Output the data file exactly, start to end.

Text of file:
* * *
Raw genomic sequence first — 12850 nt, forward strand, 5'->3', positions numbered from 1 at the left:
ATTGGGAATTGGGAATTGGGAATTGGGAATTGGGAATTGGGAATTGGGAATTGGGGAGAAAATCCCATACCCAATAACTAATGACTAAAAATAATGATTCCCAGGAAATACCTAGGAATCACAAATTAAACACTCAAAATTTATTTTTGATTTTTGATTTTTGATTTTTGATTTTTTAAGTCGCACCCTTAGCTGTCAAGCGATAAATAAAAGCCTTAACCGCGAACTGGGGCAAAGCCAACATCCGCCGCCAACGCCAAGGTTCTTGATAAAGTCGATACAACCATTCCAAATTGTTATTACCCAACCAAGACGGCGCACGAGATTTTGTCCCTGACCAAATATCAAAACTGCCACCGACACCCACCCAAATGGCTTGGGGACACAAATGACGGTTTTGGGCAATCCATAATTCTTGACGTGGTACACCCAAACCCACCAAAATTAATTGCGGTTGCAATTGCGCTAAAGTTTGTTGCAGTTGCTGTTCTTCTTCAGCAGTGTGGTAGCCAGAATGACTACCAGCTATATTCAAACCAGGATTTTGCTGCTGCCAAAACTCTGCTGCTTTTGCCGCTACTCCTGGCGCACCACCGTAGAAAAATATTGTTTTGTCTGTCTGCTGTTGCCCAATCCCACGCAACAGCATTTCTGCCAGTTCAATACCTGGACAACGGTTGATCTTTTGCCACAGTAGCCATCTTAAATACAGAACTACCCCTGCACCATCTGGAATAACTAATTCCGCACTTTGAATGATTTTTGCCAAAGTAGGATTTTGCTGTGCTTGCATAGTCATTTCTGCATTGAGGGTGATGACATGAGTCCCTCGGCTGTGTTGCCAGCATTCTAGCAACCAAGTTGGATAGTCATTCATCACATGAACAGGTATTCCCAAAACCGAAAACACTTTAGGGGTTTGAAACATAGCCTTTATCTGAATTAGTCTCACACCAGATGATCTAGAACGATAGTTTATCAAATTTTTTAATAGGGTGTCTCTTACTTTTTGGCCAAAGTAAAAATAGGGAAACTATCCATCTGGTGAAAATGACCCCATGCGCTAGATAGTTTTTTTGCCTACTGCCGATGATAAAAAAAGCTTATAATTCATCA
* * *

Raw genomic sequence first — 12850 nt, forward strand, 5'->3', positions numbered from 1 at the left:
ATTGGGAATTGGGAATTGGGAATTGGGAATTGGGAATTGGGAATTGGGAATTGGGGAGAAAATCCCATACCCAATAACTAATGACTAAAAATAATGATTCCCAGGAAATACCTAGGAATCACAAATTAAACACTCAAAATTTATTTTTGATTTTTGATTTTTGATTTTTGATTTTTTAAGTCGCACCCTTAGCTGTCAAGCGATAAATAAAAGCCTTAACCGCGAACTGGGGCAAAGCCAACATCCGCCGCCAACGCCAAGGTTCTTGATAAAGTCGATACAACCATTCCAAATTGTTATTACCCAACCAAGACGGCGCACGAGATTTTGTCCCTGACCAAATATCAAAACTGCCACCGACACCCACCCAAATGGCTTGGGGACACAAATGACGGTTTTGGGCAATCCATAATTCTTGACGTGGTACACCCAAACCCACCAAAATTAATTGCGGTTGCAATTGCGCTAAAGTTTGTTGCAGTTGCTGTTCTTCTTCAGCAGTGTGGTAGCCAGAATGACTACCAGCTATATTCAAACCAGGATTTTGCTGCTGCCAAAACTCTGCTGCTTTTGCCGCTACTCCTGGCGCACCACCGTAGAAAAATATTGTTTTGTCTGTCTGCTGTTGCCCAATCCCACGCAACAGCATTTCTGCCAGTTCAATACCTGGACAACGGTTGATCTTTTGCCACAGTAGCCATCTTAAATACAGAACTACCCCTGCACCATCTGGAATAACTAATTCCGCACTTTGAATGATTTTTGCCAAAGTAGGATTTTGCTGTGCTTGCATAGTCATTTCTGCATTGAGGGTGATGACATGAGTCCCTCGGCTGTGTTGCCAGCATTCTAGCAACCAAGTTGGATAGTCATTCATCACATGAACAGGTATTCCCAAAACCGAAAACACTTTAGGGGTTTGAAACATAGCCTTTATCTGAATTAGTCTCACACCAGATGATCTAGAACGATAGTTTATCAAATTTTTTAATAGGGTGTCTCTTACTTTTTGGCCAAAGTAAAAATAGGGAAACTATCCATCTGGTGAAAATGACCCCATGCGCTAGATAGTTTTTTTGCCTACTGCCGATGATAAAAAAAGCTTATAATTCATCA